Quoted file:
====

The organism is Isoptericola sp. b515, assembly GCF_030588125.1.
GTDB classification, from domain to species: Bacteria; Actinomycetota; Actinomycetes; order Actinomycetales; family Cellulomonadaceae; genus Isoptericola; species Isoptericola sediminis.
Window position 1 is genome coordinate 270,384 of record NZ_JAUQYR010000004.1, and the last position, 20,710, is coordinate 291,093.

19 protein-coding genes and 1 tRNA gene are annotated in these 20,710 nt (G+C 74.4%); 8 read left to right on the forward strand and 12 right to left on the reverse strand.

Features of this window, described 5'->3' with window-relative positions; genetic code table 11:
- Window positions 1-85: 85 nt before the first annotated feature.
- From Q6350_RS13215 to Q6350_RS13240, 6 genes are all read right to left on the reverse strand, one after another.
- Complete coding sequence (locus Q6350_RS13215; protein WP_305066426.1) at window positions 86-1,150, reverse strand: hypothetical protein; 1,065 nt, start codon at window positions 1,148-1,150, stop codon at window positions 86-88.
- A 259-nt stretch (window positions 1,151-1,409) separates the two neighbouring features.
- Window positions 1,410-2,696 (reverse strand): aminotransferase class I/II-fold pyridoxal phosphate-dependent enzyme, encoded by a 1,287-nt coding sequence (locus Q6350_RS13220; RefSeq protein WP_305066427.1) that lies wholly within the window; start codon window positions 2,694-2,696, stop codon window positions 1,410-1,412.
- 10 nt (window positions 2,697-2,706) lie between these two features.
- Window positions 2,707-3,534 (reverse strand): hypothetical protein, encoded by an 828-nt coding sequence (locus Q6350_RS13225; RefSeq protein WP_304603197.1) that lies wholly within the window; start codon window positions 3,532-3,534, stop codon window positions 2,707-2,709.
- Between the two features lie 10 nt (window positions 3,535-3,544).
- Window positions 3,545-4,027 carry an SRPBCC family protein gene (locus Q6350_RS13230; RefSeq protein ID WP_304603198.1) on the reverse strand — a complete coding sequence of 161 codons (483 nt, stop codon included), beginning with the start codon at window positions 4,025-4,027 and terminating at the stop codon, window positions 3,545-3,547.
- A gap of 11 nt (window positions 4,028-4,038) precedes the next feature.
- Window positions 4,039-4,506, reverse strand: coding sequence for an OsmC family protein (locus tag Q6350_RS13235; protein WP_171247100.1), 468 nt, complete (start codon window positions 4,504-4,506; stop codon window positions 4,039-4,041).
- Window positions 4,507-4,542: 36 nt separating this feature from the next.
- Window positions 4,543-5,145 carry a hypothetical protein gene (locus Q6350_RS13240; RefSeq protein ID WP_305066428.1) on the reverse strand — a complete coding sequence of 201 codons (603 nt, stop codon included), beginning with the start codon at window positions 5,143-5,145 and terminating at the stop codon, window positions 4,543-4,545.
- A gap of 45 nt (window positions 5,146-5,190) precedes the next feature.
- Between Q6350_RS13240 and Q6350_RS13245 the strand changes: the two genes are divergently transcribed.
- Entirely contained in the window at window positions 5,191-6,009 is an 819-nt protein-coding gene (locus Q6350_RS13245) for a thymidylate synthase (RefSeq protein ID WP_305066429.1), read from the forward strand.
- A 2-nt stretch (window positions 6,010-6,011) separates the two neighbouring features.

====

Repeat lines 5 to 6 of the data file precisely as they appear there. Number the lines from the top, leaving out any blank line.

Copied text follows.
Features of this window, described 5'->3' with window-relative positions; genetic code table 11:
- Window positions 1-85: 85 nt before the first annotated feature.